Boston-based designer Katie Rosenfeld’s work can be seen as a series of dichotomies: sophisticated and elegant and quirky and ironic, colorful and bold and soothing and peaceful. Yet, these elements all feel at home with one another in her designs. Designing for all aspects of a life well-lived is a critical component of Katie’s goal when working with a space, and as a result, her work has been described as “happy, family-friendly and approachable.”
We checked in with the designer to get her take on what it means for a home to be both elegant and quirky, the mistake most people make when designing their home, and the color that is currently bringing her joy.
Katie Rosenfeld has made a name for herself as an in-demand designer, but her love of style can be traced back to her childhood growing up in Florida with a pair of eccentric parents for whom style was second nature. “My mom was sort of a hobby decorator- she was immensely and still is amazingly talented, quirky, and creative. Mom was always dragging us to vintage shops and exposed me from an early age to decorating, art and music- not in a heady way but more in an artsy way. She really is what you think of as a “decorator,” but in those days women didn’t often work outside the home. My father was a doctor and an artist, and his mother was also a prolific and very eccentric artist.” As a young person, she learned to take inspiration from those around her, a technique that has served her well as a designer and is also what she names when asked to describe her favorite part of her job: “meeting all kinds of people.”
Meeting people and helping them by creating a home that they can live in joyfully with all members of the household, young and old alike, is where Katie shines. “I decorate for real people who have children, animals, spills, accidents, and who live life hard in their homes! We try to make smart durable choices and advise clients on where to spend and where to save- to create a mix of high medium and low that serves their lifestyle.” Often, helping her clients with proportion is at the top of her list as this is the most common issue that she encounters. “Scale and proportions are all over the place in furniture, millwork and almost everything.” Once this critical element of design is addressed, she can get to work making the space feel “like a warm hug.”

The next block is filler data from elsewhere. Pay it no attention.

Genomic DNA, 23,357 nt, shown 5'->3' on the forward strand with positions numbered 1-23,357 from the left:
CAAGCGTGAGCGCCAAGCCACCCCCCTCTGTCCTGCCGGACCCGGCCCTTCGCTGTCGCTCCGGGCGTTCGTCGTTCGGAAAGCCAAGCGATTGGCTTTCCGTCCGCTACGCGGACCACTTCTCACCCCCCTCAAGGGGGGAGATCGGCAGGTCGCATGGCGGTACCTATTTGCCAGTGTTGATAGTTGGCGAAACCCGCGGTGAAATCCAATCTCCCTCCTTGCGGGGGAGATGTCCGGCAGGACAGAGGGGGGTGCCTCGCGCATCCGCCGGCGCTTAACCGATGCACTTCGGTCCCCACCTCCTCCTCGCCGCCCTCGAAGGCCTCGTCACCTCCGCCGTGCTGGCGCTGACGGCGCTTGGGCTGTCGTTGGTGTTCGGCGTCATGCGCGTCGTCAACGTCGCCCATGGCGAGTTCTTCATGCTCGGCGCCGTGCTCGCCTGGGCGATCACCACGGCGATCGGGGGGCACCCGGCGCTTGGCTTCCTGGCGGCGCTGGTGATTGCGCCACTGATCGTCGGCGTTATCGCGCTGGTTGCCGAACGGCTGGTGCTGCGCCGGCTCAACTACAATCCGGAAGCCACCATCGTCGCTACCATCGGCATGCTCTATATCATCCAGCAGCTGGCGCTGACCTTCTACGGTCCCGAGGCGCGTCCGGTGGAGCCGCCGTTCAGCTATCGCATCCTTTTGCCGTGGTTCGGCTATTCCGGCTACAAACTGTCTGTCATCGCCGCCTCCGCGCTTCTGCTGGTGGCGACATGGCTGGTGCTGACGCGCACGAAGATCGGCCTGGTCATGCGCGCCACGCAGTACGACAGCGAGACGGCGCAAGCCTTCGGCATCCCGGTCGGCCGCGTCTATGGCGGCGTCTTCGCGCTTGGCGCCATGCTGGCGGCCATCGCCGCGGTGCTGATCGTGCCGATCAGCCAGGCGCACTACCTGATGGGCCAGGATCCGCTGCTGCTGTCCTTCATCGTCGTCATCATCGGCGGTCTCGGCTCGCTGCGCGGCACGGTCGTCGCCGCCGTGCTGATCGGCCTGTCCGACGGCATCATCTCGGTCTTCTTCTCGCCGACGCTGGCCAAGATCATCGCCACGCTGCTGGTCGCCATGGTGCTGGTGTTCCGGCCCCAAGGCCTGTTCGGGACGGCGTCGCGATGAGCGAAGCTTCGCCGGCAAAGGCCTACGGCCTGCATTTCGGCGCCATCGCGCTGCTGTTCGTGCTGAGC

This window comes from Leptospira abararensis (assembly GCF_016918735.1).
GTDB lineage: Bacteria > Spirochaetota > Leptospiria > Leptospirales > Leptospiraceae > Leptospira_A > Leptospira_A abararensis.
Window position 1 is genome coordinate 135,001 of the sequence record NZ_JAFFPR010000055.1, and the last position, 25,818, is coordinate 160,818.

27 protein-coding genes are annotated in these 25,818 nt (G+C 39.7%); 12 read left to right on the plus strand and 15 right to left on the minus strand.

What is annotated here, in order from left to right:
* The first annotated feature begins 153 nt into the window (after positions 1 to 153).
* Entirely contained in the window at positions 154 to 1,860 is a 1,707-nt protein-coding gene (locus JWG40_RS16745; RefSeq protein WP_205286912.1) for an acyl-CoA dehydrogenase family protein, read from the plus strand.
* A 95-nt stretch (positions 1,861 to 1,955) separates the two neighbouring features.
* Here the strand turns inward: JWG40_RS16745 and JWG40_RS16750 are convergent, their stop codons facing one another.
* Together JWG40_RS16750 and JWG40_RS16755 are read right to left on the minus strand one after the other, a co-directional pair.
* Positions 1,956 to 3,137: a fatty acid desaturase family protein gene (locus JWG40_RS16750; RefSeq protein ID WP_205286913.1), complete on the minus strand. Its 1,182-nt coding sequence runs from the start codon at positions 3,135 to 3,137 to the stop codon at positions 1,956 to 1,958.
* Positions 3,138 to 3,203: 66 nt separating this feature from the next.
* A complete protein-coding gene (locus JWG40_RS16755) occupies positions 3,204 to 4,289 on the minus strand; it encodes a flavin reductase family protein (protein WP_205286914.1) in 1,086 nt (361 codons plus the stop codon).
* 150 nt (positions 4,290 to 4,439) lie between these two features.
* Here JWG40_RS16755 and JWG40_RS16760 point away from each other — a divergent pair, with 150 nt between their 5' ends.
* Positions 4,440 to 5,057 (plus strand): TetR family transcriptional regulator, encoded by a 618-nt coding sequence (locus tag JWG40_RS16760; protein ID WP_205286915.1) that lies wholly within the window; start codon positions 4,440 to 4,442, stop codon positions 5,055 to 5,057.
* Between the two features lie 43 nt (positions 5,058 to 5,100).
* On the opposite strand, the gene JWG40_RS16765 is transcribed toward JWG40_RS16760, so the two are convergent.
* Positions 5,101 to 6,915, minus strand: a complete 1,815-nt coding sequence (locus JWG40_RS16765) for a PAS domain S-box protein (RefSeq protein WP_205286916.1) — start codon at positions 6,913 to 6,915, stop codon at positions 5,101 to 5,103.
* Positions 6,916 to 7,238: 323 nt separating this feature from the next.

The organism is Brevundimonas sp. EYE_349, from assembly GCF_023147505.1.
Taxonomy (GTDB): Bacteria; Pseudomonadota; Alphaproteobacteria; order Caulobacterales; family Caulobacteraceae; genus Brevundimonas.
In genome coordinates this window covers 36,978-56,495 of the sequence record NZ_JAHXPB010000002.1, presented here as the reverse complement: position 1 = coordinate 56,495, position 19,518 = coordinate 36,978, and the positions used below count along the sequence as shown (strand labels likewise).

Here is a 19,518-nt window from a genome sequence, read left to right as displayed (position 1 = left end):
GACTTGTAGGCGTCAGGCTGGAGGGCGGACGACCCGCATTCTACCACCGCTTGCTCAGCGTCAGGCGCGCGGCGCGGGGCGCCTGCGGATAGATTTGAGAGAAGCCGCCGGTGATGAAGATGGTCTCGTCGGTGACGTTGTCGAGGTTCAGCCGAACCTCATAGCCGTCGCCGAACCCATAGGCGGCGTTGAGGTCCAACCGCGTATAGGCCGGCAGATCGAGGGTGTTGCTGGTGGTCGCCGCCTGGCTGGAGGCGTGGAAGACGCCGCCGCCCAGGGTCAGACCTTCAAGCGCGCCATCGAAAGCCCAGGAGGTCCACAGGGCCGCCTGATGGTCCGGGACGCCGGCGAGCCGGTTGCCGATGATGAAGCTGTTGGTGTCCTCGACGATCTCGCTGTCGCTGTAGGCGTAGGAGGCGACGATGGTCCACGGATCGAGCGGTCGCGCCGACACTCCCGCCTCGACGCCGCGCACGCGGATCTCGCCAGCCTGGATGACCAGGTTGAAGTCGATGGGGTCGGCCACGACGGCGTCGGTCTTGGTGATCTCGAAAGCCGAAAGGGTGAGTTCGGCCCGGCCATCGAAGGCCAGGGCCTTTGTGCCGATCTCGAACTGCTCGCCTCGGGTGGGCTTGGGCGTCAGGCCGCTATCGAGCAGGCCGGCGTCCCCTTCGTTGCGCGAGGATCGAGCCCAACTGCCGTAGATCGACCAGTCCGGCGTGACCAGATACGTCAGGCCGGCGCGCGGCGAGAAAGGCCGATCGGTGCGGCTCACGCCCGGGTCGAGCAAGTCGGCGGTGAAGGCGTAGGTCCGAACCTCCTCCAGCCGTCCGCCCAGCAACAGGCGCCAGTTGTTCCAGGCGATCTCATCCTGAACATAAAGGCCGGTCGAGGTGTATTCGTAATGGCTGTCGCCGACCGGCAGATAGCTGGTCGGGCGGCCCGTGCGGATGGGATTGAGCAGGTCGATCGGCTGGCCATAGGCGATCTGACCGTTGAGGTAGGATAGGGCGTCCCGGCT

This is often accomplished with the careful selection of pieces including vintage and antiques. “For me personally this is so important to creating a soul in the home. I love it when things are a bit imperfect, crusty, patinated, and hewn. If things look too perfect, it feels forced to me. This is where vintage and antiques come in.” This design philosophy can be seen in her own home as well. “I am a design schizophrenic. I like so many things and try to be versatile and mix things from genres, vintages, and styles. No rules. But I always try to stay true to the backdrop or history/architecture of the house and right now I am in Tudor/Medieval phase!”
5 Questions with Designer Katie Rosenfeld
TLV: What advice would you give someone looking to add color to their home?
KR: I love all colors, but go through phases. I am currently in a brown phase!
TLV: Where do you look for inspiration when you are feeling blocked?
KR: When I feel blocked I don’t search for inspiration! I let it go!
TLV: Favorite travel destination?
KR: My house
TLV: Currently reading or watching?
KR: Any documentary that is compelling. I don’t read except the Daily Mail.
TLV: Most loved era for design?
KR: I love right now in design. I try to not get too “influenced”-I know this sounds counterintuitive, but I literally go with the flow and let the creative process happen I don’t have any preconceptions ever
Images by Read McKendree / Text by Liana Hayles Newton